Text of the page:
My Henley of the ’50s (Part 1)

Gary Bennett

Gary Bennett has always loved Henley Beach. As a youngster he often spent a portion of his school holidays with his paternal Grandma and Uncle Malcolm in their rented house in Kent Street right next to the train station. He loved to watch the trains, walk down to the beach and swim, and as he grew a little older he began to fish from the jetty…..

Read on to discover some on the wonderful (and innocent) adventures of Gary at Henley Beach in the 1950s and ’60s.

(Editor note: Gary is a regular contributor of stories to the “Boomer Magazine’ in the ‘Advertiser’ newspaper. He has also published books on local baseball the main one being “Batter up – the Genesis of Night Baseball in SA”.)

Steam Trains at Henley Beach

Ask any boy in the ’40s or ’50s, “What would you like to be when you grow up?” Most, if not all, would reply, “I’d love be a train driver”. In those days a train meant a steam locomotive – there was something that all of us liked about all the “puffing billies” in preference to the Red Hen rail cars.  

Up until August 1957 the train line that now finishes at Grange, extended along the eastern side of Military Road, with stations at Kirkcaldy, Marlborough Street and the Henley Beach station. This is where the Henley Beach police station now stands. Apparently, the reason for the line’s closure was the inconvenience to the housing close to the line alongside Military Road. The noise and vibration must have been horrific.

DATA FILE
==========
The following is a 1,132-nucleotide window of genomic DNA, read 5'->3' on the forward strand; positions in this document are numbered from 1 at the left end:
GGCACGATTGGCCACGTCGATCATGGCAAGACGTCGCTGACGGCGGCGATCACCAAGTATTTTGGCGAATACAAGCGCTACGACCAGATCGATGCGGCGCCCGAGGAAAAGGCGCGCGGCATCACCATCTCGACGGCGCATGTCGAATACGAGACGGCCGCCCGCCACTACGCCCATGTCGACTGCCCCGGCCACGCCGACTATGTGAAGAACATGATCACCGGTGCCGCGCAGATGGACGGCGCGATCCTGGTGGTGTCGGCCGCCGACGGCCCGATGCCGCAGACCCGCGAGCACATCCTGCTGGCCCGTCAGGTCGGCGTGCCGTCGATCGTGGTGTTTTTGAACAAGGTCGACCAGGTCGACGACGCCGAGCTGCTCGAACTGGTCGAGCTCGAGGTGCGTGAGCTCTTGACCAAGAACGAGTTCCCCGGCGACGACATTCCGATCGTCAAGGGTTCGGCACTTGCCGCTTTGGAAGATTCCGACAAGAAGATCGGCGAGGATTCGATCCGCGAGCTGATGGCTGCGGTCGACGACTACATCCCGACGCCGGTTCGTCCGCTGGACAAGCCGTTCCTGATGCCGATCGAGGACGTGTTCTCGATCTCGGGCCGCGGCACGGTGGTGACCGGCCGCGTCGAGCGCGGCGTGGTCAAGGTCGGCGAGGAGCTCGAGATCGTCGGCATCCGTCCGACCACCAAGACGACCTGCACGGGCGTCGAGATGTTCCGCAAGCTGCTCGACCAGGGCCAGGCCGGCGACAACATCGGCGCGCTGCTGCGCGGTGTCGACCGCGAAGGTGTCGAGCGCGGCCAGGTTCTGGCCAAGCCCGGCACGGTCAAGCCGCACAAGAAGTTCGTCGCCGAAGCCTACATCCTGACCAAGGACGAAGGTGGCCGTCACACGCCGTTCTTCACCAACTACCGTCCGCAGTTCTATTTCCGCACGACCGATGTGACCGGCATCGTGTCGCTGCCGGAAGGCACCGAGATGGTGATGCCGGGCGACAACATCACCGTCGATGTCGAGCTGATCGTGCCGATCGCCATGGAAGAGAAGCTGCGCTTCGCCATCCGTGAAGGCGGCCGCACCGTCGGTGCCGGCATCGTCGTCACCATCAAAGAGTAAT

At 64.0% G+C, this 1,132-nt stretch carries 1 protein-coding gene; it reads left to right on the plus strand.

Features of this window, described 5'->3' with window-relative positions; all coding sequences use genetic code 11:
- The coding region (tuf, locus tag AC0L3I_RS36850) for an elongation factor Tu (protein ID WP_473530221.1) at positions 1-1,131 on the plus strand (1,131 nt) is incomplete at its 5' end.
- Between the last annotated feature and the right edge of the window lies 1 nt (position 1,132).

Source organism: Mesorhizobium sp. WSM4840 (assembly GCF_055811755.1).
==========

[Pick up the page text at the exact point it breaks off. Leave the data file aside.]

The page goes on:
Anyway, my father grew up with his parents and Malcolm, his younger brother, in a rented house at 1 Kent Street, directly across the road from the end of the Henley railway line. After Dad married Mum, Grandma, Grandpa and Malcolm remained in that house until 1957. In January 1950, my Mum was heavily pregnant with my sister Ros and so it was decided to send me, then aged six and a half, to stay at Kent Street until at least a week after the birth.

Gary (aged 6 years)

I had a great time. Grandpa would often take me to watch the trains come and leave the station. Often, I would stand on a bench seat behind their front brush fence watching the engine unhook from the carriages, drive to the water tower to replenish the boiler, then move on down to the turn table, when, on making the turn, would continue past the opposite side of the station enabling it to reverse back and hook up with the carriages for the trip back to the city. At that time, I had no idea that a certain Norm “Chalky” White, a brilliant SA baseballer, was often one of those engine drivers. “Chalky” was in the SA contingent for Australia in the demonstration baseball game played against America in the ’56 Melbourne Olympic Games.